Friday’s Phrase – An Introduction

Welcome to the new weekly series “Friday’s Phrase”.

Before I can begin the series, I wanted to lay the groundwork for what you can expect. I have always been fascinated with some of the unusual phrases we use commonly in the English Language. My initial idea was limited in scope to idioms. Idioms are unique as, by definition, they are a group of words established by usage as having a meaning not readily deducible from those of the individual words (e.g., rain cats and dogs, see the light).

And, although my love is idioms, I have not chosen the title by accident. I chose to use ‘phrase’ for two reasons. One, how can you not love the linguistic lilt of the shared ‘f’ pronunciation of ‘Friday’ and ‘phrase’? Two, idioms are very specific by definition. We already blur the meaning of the words idiom, adage, proverb, saying, axiom, maxim, aphorism, precept, truism, colloquialism, cliché, et al. And, as I have decided not to limit the series to idioms, I needed a more inclusive title. A ‘phrase’ is defined as a small group of words standing together as a conceptual unit. That generalization should fit all the above.

And idioms will surely abound but other phrases, that don’t meet that definition, will likely be attending the party. The phrase will need to meet one standard. It needs to be a readily recognized phrase for most people for whom English is their native tongue. I will endeavor to provide for each phrase, a definition, a history of its first use in print, the origins of the phrase (hopefully, removing fiction from the facts), and finally my own thoughts.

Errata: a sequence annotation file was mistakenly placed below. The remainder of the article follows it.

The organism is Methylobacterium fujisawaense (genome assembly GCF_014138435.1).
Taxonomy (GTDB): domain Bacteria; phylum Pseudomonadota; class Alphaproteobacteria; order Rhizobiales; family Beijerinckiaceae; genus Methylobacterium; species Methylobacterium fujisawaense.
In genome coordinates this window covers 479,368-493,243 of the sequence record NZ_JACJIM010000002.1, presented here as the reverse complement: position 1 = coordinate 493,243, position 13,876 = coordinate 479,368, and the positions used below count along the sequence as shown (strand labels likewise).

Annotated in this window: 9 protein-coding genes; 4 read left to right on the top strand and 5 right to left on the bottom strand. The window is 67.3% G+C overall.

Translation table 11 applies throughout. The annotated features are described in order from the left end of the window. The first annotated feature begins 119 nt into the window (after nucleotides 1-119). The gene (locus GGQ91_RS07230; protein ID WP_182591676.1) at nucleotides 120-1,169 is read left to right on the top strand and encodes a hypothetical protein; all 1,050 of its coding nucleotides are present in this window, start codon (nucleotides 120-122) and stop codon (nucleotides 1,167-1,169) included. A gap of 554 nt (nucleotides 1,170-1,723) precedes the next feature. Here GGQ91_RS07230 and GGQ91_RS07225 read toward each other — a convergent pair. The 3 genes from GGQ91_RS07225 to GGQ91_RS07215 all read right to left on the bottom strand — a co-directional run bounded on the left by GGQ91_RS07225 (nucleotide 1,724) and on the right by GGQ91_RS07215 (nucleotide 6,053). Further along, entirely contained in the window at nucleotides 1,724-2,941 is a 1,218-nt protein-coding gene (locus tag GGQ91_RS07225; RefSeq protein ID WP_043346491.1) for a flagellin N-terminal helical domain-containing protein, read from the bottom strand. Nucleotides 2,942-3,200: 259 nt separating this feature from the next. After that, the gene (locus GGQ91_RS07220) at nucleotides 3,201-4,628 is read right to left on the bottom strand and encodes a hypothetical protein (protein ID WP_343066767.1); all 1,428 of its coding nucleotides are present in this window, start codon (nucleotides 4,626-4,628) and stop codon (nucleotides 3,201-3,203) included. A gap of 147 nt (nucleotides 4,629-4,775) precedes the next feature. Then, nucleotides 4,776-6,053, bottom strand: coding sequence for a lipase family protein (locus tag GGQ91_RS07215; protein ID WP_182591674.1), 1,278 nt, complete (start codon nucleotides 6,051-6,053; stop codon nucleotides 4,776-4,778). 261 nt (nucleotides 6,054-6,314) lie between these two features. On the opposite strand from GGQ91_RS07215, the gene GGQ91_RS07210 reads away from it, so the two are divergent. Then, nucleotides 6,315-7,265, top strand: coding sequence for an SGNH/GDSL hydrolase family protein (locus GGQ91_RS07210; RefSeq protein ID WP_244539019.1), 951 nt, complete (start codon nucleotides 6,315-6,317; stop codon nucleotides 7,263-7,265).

As a wordsmith, the origins or etymology of these sayings are a fascination for me. I hope you will find them educational, if not entertaining. If there is a saying you would like me to research, please feel free to leave a comment and I will do my best. I also encourage my readers to argue the accuracy, correct the usage, or provide other information by comment, as my research cannot be exhaustive, and etymology is rarely verifiable beyond first use in print.

What is the inaugural phrase we can look forward to next Friday? Alas, you will have to tune in to find out.

 

Comments
8 Responses to “Friday’s Phrase – An Introduction”
  1. How about :… “to bite the bullet”. Where does that come from?

  2. Sherry says:

    Very excited for this series as I teach figurative language to third graders.

  3. edward dougherty says:

    “Break a leg” in your newest endeavor. Meaning “good luck” not that I would wish you anything but the best of luck. Surely not literally wishing you break a leg. It’s a figure of speech kinda like an idiom……. wink wink !!

  4. Color me excited!

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